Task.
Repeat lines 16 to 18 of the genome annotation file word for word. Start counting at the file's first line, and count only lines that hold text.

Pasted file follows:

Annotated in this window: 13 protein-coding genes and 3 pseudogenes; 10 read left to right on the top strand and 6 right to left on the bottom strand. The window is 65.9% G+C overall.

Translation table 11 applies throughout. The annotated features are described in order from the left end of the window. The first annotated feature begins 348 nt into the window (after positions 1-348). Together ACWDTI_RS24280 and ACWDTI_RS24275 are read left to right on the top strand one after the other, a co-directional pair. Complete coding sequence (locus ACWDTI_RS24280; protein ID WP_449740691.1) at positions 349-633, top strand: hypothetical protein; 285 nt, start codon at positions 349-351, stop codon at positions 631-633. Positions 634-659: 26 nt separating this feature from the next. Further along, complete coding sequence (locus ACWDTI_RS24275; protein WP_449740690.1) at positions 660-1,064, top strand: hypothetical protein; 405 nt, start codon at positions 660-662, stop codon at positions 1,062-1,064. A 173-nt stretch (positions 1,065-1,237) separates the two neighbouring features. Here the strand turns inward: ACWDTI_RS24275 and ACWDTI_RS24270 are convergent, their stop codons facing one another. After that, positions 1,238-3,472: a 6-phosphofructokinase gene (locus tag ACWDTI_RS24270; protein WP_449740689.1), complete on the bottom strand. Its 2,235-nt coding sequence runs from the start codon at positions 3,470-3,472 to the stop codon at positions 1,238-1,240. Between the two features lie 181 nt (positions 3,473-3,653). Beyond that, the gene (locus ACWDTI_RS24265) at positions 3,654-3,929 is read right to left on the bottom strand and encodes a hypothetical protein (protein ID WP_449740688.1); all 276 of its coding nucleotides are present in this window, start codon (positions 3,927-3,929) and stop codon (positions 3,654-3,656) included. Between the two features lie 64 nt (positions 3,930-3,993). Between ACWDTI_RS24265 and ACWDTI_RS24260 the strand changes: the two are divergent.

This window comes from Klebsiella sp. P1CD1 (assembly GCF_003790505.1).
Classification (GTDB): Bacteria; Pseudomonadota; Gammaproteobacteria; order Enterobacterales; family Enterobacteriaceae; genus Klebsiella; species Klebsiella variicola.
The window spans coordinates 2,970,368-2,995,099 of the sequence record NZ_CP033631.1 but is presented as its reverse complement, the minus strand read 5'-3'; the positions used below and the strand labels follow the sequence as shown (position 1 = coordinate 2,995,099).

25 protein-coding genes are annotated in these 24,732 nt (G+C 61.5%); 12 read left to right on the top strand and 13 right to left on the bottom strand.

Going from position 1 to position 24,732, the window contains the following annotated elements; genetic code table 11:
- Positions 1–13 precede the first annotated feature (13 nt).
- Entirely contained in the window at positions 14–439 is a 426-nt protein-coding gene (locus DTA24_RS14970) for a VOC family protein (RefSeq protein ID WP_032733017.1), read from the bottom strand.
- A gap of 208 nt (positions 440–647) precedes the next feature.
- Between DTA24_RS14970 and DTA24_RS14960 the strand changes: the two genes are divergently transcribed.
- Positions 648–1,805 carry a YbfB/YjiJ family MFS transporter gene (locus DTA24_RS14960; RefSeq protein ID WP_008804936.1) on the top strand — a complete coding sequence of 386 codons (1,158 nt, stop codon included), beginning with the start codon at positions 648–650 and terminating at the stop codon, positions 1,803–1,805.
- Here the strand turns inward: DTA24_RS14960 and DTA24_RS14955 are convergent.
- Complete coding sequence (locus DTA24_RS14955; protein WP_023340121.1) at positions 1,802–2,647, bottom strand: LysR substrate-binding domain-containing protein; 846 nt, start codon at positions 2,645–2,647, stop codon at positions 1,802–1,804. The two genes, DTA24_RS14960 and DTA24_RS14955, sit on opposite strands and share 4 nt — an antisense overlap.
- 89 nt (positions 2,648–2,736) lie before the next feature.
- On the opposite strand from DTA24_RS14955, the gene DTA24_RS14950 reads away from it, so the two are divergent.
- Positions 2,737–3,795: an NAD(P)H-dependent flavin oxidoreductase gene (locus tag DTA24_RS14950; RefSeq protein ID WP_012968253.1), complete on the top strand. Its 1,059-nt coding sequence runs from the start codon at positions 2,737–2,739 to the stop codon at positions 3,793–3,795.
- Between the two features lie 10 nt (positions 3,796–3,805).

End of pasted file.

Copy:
- On the opposite strand from DTA24_RS14955, the gene DTA24_RS14950 reads away from it, so the two are divergent.
- Positions 2,737–3,795: an NAD(P)H-dependent flavin oxidoreductase gene (locus tag DTA24_RS14950; RefSeq protein ID WP_012968253.1), complete on the top strand. Its 1,059-nt coding sequence runs from the start codon at positions 2,737–2,739 to the stop codon at positions 3,793–3,795.
- Between the two features lie 10 nt (positions 3,796–3,805).